• Our hope-filled future is bound up in sharing the story of Jesus, in discipling others, in bringing those disciples together into communities of believers, and in developing and releasing those believers to create other communities... till Jesus the King comes again!

Why is it so hard (again)?

A friend and former prof, Jack, used to say that the evil one rubs your nose in your sin and drives you to discouragement and despair.  The Holy Spirit shows you your sin and drives you back to the cross for forgiveness.

When I wrote yesterday about how hard it is (or seems to be) to do partnership development, I trust you knew that was only a small tip of the iceberg.Tip of the Iceberg --- Image by © Ralph A. Clevenger/CORBIS

Why is life so hard?  Primarily because we struggle against sin, the flesh and the evil one.  The struggle is compounded by the fact that we can’t always distinguish which ‘one’ is working on us.

When our skirmish is against sin, we find ourselves face to face with that ‘law’ which works within us (Romans 7:23); that temptation when ‘fully grown brings forth death’ (James 1:15).  It is like running through a darkened hallway where you keep bumping into things, not knowing what they are, or what they might contain.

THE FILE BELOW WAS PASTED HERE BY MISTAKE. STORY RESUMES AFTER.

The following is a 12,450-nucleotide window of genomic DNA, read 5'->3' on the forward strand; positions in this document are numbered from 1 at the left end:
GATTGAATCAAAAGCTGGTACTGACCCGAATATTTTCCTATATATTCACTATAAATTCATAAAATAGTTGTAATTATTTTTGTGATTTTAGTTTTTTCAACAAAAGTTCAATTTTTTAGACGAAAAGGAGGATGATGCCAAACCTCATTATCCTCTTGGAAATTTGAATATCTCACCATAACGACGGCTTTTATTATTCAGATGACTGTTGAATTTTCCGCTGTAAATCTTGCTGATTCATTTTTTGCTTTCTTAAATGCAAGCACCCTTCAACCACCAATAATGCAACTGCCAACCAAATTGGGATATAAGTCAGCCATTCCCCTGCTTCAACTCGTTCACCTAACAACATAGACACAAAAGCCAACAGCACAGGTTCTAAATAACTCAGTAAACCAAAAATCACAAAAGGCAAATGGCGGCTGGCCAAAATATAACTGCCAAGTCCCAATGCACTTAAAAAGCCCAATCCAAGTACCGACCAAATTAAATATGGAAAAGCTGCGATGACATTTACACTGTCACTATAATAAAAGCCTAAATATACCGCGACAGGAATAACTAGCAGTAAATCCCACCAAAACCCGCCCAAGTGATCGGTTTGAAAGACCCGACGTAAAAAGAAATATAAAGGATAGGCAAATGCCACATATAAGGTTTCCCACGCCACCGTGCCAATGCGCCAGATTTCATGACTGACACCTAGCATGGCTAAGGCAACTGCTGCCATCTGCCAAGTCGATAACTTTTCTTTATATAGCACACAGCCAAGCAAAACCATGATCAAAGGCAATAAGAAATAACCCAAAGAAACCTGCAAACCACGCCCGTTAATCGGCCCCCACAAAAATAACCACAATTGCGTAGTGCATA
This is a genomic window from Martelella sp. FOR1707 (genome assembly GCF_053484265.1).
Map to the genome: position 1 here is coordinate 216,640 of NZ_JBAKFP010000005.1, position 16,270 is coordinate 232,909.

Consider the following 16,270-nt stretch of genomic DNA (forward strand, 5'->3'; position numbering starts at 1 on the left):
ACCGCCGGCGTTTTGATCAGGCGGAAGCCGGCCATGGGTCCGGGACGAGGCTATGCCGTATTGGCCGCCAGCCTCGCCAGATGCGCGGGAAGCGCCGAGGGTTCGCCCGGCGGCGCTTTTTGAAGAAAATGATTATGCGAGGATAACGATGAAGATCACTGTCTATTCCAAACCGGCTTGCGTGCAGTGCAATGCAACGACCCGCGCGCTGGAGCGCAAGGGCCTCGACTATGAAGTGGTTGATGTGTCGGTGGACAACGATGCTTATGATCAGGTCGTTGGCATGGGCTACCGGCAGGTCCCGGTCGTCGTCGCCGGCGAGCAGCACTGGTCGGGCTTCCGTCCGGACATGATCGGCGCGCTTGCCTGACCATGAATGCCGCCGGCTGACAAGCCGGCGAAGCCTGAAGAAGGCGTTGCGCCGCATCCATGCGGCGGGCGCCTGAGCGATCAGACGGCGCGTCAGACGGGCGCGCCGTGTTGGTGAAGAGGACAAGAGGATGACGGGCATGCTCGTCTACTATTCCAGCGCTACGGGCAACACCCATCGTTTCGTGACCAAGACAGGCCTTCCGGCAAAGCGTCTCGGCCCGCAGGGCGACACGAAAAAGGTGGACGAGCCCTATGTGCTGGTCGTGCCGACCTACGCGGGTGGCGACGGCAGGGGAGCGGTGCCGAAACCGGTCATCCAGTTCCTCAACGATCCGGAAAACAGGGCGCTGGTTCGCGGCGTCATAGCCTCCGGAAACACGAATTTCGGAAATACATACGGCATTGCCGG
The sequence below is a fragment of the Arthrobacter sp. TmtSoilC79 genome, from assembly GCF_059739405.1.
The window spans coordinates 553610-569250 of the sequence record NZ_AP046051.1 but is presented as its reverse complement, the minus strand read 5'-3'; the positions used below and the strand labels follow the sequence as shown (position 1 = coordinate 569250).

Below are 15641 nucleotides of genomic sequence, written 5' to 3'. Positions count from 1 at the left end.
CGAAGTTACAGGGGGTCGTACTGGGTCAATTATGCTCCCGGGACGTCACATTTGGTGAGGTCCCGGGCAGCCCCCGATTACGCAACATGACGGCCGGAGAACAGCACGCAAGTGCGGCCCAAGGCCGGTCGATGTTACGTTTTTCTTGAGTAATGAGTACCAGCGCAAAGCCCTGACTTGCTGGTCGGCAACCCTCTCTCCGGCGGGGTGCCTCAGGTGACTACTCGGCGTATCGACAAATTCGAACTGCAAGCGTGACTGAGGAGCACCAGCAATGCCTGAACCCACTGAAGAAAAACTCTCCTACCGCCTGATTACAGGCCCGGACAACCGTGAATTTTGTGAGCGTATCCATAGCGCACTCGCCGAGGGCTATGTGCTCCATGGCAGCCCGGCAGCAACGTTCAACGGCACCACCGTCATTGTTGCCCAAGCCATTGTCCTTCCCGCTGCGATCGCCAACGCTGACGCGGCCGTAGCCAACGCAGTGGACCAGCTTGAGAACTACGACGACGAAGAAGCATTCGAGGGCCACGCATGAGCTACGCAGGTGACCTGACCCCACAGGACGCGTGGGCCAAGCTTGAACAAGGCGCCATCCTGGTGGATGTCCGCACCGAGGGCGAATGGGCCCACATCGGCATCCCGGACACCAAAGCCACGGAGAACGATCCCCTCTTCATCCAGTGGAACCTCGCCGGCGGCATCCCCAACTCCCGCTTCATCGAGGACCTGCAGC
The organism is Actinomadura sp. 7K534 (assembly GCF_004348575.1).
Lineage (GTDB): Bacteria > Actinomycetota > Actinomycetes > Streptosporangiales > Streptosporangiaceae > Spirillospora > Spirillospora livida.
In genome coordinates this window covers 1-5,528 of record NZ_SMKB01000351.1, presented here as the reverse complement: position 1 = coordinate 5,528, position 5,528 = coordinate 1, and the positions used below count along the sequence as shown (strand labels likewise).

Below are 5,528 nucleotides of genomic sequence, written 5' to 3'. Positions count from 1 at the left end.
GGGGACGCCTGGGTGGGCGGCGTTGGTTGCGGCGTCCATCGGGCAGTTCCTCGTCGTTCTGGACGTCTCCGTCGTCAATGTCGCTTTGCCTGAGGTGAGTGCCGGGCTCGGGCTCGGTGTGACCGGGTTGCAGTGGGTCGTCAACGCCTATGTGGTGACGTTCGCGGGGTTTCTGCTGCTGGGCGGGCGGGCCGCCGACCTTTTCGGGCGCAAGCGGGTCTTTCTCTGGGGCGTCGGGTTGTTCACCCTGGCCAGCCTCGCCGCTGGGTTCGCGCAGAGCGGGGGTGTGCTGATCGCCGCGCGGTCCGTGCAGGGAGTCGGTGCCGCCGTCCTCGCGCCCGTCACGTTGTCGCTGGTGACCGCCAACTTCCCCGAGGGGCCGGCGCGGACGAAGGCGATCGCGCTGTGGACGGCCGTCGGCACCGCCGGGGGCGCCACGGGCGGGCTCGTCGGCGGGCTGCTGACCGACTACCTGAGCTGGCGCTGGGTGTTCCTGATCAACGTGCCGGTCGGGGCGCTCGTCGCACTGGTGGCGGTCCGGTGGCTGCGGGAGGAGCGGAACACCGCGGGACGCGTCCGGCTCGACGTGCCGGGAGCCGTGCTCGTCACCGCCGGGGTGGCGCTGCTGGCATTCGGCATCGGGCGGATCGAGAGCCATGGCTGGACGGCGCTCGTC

Those who went before us talked about ‘mortifying sin’ (see John Owens’ famous treatise, “The Mortification of Sin”).  Mortifying sin was the way people in those days talked about the need to deal with our heart (or our heart sins) in serious ways.

That sounds kind of rough, I know.  However, an Australian mate, Simon, made the comment over coffee today that he doesn’t often hear much talk about sin.  It’s more about the ‘help’ that Jesus can be to us.  Sin, in our lives, needs to be dealt with in serious ways in order for us to know more of the depth of the impact of the cross.

A Scottish pastor shared the following ideas as a way to practice ‘mortification’ of sin.  First, see sin for what it really is.  Self-deception keeps us from seeing a ‘struggle’ as idolatry.  Next, see sin for what it is in God’s presence.  “The masters of the spiritual life spoke of dragging our lusts to the cross (kick and scream, though they will), to a wrath-bearing Christ.”  Next, remember who you are.  You are no longer the ‘old’ man or ‘old’ woman, you are a new creation in Christ.   Finally, put sin to death.   “Refuse it, starve it, and reject it’.

None of this work can happen outside of the ‘great exchange’; outside of the Spirit of Christ at work in our hearts and giving us the grace to do the ‘hard work’.

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